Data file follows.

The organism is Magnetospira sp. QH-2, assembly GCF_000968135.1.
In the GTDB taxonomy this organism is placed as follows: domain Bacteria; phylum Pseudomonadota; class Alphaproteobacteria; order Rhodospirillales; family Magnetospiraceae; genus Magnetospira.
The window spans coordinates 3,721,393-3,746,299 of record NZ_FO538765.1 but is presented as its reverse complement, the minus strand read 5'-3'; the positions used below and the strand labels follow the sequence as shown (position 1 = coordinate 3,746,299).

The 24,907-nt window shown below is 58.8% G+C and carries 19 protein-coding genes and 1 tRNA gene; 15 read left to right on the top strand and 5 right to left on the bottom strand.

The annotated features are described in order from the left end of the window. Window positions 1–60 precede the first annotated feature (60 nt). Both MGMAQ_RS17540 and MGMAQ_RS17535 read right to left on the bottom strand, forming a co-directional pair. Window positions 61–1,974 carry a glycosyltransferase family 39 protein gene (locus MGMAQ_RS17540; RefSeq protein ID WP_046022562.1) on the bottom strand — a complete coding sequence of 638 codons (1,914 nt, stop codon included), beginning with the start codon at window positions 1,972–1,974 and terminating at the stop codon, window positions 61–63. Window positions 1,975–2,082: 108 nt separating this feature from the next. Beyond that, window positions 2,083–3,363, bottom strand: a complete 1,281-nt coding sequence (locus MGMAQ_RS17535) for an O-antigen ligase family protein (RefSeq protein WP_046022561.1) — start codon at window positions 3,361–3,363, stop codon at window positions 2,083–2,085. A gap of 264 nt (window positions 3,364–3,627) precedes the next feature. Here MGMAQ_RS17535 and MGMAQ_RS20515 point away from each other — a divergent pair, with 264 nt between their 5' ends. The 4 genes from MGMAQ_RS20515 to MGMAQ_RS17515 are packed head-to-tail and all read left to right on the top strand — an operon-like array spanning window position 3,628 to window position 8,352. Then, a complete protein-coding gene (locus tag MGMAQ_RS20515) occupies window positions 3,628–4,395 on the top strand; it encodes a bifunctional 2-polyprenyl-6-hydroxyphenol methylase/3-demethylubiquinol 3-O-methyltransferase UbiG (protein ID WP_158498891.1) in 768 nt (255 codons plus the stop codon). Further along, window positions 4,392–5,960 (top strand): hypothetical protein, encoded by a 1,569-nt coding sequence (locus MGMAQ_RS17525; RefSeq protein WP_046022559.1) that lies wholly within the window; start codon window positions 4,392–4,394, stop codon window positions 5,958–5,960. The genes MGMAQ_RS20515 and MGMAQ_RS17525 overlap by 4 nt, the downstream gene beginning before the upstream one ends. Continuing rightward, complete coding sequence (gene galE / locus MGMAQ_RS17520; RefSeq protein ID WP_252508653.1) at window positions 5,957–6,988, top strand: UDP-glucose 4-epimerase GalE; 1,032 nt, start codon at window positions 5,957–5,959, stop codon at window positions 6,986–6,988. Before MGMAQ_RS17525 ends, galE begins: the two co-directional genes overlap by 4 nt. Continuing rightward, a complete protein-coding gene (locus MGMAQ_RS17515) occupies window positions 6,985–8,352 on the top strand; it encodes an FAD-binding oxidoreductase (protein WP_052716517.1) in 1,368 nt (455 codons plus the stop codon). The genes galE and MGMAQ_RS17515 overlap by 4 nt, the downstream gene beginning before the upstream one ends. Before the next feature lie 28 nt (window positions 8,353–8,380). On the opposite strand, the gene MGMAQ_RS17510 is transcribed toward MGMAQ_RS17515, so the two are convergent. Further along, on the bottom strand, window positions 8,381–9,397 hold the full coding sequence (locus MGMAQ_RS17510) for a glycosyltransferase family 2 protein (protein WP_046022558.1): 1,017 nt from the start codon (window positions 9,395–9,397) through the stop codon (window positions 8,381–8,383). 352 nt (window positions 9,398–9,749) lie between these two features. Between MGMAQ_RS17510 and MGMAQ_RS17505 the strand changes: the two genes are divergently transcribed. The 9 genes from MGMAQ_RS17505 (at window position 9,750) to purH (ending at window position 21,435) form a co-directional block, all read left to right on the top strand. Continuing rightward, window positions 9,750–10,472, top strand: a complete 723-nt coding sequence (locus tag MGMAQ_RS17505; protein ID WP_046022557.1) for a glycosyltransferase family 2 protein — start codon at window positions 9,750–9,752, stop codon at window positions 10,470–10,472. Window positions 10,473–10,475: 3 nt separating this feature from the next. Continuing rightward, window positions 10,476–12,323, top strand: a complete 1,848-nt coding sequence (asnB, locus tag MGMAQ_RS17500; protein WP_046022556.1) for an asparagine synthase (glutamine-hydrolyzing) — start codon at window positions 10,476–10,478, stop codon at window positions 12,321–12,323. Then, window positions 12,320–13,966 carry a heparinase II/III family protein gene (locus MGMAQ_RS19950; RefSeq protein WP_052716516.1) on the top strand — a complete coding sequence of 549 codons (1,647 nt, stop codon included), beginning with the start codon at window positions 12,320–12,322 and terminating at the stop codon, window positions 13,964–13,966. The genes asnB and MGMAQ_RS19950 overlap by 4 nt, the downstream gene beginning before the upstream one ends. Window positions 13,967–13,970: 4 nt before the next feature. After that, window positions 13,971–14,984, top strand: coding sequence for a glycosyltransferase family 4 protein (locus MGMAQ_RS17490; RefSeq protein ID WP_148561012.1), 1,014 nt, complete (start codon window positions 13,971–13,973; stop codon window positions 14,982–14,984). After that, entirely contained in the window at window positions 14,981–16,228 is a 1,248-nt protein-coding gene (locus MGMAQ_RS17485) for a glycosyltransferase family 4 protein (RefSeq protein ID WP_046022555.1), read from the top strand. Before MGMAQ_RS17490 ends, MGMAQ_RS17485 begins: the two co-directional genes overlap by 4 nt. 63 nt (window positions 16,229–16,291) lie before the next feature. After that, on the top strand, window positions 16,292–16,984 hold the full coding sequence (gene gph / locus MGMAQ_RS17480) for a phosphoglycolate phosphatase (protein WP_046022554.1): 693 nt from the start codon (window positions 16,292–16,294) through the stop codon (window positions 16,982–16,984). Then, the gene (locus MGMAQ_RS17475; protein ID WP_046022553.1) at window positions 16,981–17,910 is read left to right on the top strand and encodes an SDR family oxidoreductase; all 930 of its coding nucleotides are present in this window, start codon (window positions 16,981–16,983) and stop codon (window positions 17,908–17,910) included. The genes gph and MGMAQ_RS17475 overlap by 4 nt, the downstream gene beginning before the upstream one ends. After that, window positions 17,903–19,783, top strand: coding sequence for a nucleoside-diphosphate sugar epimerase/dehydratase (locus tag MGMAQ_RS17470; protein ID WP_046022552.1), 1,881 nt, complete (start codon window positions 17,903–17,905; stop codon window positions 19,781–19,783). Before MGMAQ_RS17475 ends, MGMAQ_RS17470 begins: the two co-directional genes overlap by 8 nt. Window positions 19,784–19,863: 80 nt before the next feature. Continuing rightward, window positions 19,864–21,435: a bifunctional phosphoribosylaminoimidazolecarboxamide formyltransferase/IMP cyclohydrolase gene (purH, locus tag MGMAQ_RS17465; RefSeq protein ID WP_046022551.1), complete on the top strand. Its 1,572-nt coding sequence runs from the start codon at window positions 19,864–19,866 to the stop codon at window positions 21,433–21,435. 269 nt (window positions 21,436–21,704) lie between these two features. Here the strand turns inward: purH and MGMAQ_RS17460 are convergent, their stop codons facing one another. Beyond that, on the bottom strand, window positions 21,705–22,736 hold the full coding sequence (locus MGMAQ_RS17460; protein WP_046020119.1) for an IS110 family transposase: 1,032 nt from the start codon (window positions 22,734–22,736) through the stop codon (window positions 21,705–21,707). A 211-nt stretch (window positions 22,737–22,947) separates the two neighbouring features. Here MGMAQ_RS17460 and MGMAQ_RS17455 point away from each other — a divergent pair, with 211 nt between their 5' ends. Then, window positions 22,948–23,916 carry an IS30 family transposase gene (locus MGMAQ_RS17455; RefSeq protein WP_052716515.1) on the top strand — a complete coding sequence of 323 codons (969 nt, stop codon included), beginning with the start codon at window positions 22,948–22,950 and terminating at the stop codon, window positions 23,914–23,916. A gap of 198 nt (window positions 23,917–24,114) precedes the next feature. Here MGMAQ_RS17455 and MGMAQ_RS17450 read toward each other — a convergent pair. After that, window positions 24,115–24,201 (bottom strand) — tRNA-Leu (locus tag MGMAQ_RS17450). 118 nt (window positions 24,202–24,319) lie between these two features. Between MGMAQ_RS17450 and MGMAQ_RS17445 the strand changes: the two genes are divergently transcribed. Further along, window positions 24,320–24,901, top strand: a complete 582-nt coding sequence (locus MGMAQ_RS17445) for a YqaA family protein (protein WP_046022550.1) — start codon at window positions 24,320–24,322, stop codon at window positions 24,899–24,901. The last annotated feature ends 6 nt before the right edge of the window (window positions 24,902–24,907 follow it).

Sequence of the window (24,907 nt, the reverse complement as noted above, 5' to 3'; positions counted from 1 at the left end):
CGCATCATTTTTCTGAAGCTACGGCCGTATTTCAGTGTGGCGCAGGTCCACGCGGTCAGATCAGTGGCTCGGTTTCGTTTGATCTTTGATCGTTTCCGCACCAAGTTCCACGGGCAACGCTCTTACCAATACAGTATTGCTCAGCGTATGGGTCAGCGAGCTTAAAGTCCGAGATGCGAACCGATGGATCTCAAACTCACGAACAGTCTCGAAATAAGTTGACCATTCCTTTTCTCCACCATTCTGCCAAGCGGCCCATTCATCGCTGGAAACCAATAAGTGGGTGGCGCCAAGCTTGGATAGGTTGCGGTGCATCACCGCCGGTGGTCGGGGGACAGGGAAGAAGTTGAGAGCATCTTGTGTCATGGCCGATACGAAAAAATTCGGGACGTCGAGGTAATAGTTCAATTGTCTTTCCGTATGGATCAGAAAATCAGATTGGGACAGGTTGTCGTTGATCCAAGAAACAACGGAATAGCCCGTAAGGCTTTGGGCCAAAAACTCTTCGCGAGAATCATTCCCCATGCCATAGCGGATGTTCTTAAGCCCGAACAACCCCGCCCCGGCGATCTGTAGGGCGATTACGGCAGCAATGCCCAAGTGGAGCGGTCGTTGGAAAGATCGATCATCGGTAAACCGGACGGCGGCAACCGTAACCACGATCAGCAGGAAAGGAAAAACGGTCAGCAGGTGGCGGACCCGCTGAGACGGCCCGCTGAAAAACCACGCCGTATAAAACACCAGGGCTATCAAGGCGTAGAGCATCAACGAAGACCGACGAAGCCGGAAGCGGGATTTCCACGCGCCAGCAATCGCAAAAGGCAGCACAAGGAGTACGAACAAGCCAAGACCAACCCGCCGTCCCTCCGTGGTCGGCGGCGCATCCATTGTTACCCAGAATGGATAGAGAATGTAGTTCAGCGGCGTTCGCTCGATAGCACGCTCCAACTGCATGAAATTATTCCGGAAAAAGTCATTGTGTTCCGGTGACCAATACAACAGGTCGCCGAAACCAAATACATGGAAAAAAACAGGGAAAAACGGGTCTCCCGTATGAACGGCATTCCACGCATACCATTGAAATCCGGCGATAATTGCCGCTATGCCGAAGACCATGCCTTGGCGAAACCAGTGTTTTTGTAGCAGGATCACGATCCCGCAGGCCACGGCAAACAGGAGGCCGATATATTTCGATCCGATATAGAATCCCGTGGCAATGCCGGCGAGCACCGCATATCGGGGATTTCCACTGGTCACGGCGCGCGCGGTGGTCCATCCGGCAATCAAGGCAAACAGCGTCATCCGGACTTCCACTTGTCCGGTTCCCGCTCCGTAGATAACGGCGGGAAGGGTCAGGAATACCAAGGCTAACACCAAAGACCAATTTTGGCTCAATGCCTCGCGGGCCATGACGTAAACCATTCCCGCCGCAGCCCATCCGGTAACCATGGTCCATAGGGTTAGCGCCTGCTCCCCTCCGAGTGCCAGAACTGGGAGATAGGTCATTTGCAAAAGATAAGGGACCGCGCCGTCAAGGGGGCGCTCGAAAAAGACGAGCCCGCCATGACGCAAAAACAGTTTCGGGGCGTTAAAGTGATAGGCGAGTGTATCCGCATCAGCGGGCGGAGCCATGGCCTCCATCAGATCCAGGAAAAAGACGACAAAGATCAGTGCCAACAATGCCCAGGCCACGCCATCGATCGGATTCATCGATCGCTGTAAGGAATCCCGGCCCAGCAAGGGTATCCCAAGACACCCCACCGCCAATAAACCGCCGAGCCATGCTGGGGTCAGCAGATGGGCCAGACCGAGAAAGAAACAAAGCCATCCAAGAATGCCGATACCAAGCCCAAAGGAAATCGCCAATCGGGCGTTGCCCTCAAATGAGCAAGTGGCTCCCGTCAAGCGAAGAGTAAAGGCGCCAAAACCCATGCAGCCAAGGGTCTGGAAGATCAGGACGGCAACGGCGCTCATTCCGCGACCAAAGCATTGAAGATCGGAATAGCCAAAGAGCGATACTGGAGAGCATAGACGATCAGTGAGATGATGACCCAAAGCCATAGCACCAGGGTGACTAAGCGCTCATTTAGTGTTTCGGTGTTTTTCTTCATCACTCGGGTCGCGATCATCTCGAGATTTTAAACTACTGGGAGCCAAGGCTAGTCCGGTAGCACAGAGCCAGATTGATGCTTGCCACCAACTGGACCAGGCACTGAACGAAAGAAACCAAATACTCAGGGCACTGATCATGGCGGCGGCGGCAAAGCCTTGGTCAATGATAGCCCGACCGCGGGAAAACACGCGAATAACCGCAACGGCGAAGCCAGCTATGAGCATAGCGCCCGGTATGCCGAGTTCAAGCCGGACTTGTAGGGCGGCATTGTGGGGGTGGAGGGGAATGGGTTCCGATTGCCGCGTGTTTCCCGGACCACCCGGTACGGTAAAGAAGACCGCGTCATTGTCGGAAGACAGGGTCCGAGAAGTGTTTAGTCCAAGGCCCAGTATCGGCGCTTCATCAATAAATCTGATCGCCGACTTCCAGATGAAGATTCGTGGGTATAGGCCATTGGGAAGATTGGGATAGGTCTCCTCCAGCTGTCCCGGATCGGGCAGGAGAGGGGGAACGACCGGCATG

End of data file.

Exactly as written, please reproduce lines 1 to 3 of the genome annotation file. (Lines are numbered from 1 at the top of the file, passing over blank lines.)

The organism is Magnetospira sp. QH-2, assembly GCF_000968135.1.
In the GTDB taxonomy this organism is placed as follows: domain Bacteria; phylum Pseudomonadota; class Alphaproteobacteria; order Rhodospirillales; family Magnetospiraceae; genus Magnetospira.
The window spans coordinates 3,721,393-3,746,299 of record NZ_FO538765.1 but is presented as its reverse complement, the minus strand read 5'-3'; the positions used below and the strand labels follow the sequence as shown (position 1 = coordinate 3,746,299).